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Rotoscoping Lightsabers in CinePaint - Version 0.0alpha1


Introduction:

Before we can get started, we need a directory sequence of numbered frames that can be loaded into the Frame Manager. This tutial will assume that you already have a suitable sequence. Also, I recomend that you start out in a file format that can handle layers. I personally use tiff sequences. I have used footage I shot of myself and a wooden stick prop for the lightsaber.

Step 1:

Automatically applying actions to Frames in CinePaint is not currently possible in the current stable CinePaint release (Version 0.18 as of this writing) and all of your steps will need to be done manually if you are using a prepackaged version of CinePaint 0.18 or earlier. If you used to or are willing to compile CinePaint yourself, then some of the burden can be eased. There is a patch to the CinePaint 0.18 source tree that will allow some layer and filter automations to be added to the Frame Manager. Hopefully, this will be ready and added into the next CinePaint release. So if you can not recompile CinePaint yourself, help should be forthcoming.

Step 2:

Load the sequence into the flipbook. If you're lucky you can just load in the whole thing. For myself, my system and I seem to work best on 10 frames at a time.

Step 3:

In the flipbook dialog select Commands->Layers->New Layer. This will go through each frame in the flipbook and add a new layer to the top of the layer stack and set it active. This is the layer onto which we will be rotoscoping our lightsaber.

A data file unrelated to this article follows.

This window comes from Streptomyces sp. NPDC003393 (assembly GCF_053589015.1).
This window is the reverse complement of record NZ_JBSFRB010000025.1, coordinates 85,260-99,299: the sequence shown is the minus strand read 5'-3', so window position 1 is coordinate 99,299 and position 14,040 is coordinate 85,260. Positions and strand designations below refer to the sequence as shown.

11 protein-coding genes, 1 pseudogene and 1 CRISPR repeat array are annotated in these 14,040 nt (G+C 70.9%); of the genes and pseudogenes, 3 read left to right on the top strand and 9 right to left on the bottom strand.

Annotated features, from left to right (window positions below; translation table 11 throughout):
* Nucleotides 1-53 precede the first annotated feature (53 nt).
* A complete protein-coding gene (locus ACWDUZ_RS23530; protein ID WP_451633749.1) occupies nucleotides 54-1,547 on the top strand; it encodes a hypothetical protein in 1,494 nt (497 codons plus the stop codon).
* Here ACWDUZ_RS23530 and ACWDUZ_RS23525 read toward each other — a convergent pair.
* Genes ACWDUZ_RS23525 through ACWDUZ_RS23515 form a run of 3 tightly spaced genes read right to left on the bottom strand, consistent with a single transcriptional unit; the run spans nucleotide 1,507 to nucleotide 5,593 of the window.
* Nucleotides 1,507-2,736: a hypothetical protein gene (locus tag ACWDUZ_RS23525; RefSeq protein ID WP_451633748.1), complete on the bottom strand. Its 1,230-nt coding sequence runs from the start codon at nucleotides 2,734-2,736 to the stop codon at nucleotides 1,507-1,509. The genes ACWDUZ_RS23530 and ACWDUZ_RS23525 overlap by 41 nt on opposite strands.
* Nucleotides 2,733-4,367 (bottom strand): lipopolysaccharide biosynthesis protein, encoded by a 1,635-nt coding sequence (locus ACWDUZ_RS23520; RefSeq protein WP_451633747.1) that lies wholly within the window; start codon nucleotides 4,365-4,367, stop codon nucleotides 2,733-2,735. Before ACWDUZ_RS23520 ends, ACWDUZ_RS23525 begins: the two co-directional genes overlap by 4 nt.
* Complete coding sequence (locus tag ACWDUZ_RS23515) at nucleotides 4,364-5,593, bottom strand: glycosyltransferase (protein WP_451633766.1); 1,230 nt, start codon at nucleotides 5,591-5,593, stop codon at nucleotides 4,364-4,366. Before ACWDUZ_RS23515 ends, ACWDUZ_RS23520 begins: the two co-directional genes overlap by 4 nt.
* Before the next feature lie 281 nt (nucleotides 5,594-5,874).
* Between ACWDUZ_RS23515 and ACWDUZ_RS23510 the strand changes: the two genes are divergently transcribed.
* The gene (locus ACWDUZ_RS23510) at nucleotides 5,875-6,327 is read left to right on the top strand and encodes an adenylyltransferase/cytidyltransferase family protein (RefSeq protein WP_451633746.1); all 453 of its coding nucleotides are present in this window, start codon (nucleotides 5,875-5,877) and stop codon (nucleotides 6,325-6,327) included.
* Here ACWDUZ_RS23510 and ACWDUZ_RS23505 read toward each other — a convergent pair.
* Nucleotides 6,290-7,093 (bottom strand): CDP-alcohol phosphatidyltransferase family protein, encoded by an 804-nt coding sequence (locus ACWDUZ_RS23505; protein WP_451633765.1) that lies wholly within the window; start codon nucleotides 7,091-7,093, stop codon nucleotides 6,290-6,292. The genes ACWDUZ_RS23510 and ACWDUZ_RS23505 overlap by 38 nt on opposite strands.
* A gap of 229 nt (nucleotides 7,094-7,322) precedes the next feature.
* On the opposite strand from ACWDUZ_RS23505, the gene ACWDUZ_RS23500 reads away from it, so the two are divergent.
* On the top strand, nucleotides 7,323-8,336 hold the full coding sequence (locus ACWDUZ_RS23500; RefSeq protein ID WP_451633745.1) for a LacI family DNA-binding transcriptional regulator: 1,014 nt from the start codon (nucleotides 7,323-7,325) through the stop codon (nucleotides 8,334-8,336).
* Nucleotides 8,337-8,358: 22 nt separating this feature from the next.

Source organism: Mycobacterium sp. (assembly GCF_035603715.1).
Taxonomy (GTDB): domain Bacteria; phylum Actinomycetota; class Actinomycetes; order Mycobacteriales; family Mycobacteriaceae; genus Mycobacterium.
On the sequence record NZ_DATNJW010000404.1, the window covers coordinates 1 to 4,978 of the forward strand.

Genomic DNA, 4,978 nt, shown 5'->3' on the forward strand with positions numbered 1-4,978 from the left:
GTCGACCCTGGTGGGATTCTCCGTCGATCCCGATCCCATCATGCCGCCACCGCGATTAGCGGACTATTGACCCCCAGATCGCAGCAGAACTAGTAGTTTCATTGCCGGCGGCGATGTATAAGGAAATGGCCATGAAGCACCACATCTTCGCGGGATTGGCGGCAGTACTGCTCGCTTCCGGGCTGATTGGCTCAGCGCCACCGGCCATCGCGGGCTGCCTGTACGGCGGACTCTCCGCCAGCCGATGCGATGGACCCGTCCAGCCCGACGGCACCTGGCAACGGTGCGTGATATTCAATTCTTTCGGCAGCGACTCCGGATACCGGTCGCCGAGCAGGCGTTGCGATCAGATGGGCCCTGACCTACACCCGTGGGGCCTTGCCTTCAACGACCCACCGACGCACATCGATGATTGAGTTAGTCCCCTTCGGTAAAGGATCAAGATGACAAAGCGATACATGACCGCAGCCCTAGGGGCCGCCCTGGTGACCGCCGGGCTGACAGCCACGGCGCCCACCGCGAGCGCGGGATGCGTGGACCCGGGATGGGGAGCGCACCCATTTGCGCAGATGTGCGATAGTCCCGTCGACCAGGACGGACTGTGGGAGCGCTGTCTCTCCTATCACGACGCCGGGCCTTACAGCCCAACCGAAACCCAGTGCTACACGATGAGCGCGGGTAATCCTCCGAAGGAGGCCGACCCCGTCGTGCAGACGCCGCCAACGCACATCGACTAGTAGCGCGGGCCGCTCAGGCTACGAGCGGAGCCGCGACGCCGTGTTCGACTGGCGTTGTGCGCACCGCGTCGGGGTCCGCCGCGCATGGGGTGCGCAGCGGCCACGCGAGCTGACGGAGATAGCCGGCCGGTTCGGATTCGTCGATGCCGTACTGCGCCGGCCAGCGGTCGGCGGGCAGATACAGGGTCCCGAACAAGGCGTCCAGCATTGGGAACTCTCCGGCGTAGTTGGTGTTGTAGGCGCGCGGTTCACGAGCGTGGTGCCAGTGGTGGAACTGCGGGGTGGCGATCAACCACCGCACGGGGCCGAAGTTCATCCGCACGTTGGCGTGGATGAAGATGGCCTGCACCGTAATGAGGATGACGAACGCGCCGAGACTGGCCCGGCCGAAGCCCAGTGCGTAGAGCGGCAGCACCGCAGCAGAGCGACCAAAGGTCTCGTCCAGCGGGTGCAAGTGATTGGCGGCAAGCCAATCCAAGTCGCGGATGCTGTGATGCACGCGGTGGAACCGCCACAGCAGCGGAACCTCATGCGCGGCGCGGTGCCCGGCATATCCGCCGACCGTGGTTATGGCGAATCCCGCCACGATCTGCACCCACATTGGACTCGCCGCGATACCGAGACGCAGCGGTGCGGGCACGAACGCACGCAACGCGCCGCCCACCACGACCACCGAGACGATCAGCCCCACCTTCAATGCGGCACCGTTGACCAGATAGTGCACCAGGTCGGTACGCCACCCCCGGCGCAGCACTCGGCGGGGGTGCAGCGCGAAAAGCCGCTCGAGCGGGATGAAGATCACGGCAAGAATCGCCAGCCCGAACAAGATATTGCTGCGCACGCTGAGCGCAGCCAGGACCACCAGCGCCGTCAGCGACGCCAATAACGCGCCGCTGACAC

Step 4:

Now for the time consuming part. Each frame must have the prop lightsaber painted out of it and replace with our digital version. Using any painting technique you prefer, go through each frame in the fipbook and paint over the blade prop in white.

Step 5:

Back in the flipbook's dialog. Select Store->Save All to save each frame. Now you can advance through the rest of your frames repeating steps three to five untill each frame has had the prop lightsaber rotoscoped out of each frame and replace with a pure white blade.

Step 6:

Now you should have a completely rotoscoped sequence of images. With each image consisting of two layers. A lower one containing the original frame. And an upper one containing only the white painted in blade of our new lightsaber.

Step 7:

Now we need to make our rotoscoped images look realistic. For lightsabers, we need to create the characteristic vibrant colored glow lightsabers are known for. The first step in this process is to apply a gaussian blur of radius 5.0 to the blade layer. Once you've applied this to the first frame, you can replay the last filter over the rest of the frames with the menu command Commands->Filters->Apply Last.

Step 8:

Now we want to make a copy of our blade layer. We can easily accomplish this over all frames with the menu item Commands->Layers->Copy Layer.

Step 9:

To the new layer we want to again apply a gaussian blur of 5.0, and repeat this accross all frames.

Step 10:

By changing the output levels of different channels on the blade copy, we change the color of the glow around out lightsabers blade. Right now this is done on a frame by frame basis as the "gimp-levels" PDB call is not functional.

Step 11:

We should now have three layers. A blured and colored blade layer on top. The white blured blade in the middle. And the original frame on the bottom. All that is left is for us to composite the three layers together. This is a simple two step process. On the top layer, the colored and blured layer, we need to change the blend mode to addition. Commands->Layers->Mode Change will allow you to quickly change this across each frame.

Step 12:

The final step is to merge all the layers down into a single layer, Commands->Layers->Merge Visible, and to save the resulting image.